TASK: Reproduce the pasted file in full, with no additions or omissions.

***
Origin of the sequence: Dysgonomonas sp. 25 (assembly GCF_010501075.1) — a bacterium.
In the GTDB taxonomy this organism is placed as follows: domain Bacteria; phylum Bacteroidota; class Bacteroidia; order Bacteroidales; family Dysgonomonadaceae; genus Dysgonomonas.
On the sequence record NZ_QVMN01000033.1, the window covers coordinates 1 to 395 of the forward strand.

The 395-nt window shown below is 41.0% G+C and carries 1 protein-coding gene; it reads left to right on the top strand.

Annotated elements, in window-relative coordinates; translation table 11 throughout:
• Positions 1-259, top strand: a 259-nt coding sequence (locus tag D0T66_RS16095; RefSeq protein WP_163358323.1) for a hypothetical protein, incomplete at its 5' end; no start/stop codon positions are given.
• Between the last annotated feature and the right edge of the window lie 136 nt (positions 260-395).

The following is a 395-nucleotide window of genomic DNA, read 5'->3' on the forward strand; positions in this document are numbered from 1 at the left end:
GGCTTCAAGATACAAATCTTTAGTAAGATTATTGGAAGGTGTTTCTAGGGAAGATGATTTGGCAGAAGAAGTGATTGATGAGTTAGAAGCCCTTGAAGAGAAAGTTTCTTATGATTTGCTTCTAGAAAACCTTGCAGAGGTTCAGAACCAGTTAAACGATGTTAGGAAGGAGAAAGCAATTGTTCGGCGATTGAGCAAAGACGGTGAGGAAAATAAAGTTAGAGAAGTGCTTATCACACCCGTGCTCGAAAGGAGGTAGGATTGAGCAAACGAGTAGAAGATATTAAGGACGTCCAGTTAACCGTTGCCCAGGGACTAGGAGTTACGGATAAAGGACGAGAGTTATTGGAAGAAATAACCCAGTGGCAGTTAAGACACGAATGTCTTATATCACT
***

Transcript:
Origin of the sequence: Dysgonomonas sp. 25 (assembly GCF_010501075.1) — a bacterium.
In the GTDB taxonomy this organism is placed as follows: domain Bacteria; phylum Bacteroidota; class Bacteroidia; order Bacteroidales; family Dysgonomonadaceae; genus Dysgonomonas.
On the sequence record NZ_QVMN01000033.1, the window covers coordinates 1 to 395 of the forward strand.

The 395-nt window shown below is 41.0% G+C and carries 1 protein-coding gene; it reads left to right on the top strand.

Annotated elements, in window-relative coordinates; translation table 11 throughout:
• Positions 1-259, top strand: a 259-nt coding sequence (locus tag D0T66_RS16095; RefSeq protein WP_163358323.1) for a hypothetical protein, incomplete at its 5' end; no start/stop codon positions are given.
• Between the last annotated feature and the right edge of the window lie 136 nt (positions 260-395).

The following is a 395-nucleotide window of genomic DNA, read 5'->3' on the forward strand; positions in this document are numbered from 1 at the left end:
GGCTTCAAGATACAAATCTTTAGTAAGATTATTGGAAGGTGTTTCTAGGGAAGATGATTTGGCAGAAGAAGTGATTGATGAGTTAGAAGCCCTTGAAGAGAAAGTTTCTTATGATTTGCTTCTAGAAAACCTTGCAGAGGTTCAGAACCAGTTAAACGATGTTAGGAAGGAGAAAGCAATTGTTCGGCGATTGAGCAAAGACGGTGAGGAAAATAAAGTTAGAGAAGTGCTTATCACACCCGTGCTCGAAAGGAGGTAGGATTGAGCAAACGAGTAGAAGATATTAAGGACGTCCAGTTAACCGTTGCCCAGGGACTAGGAGTTACGGATAAAGGACGAGAGTTATTGGAAGAAATAACCCAGTGGCAGTTAAGACACGAATGTCTTATATCACT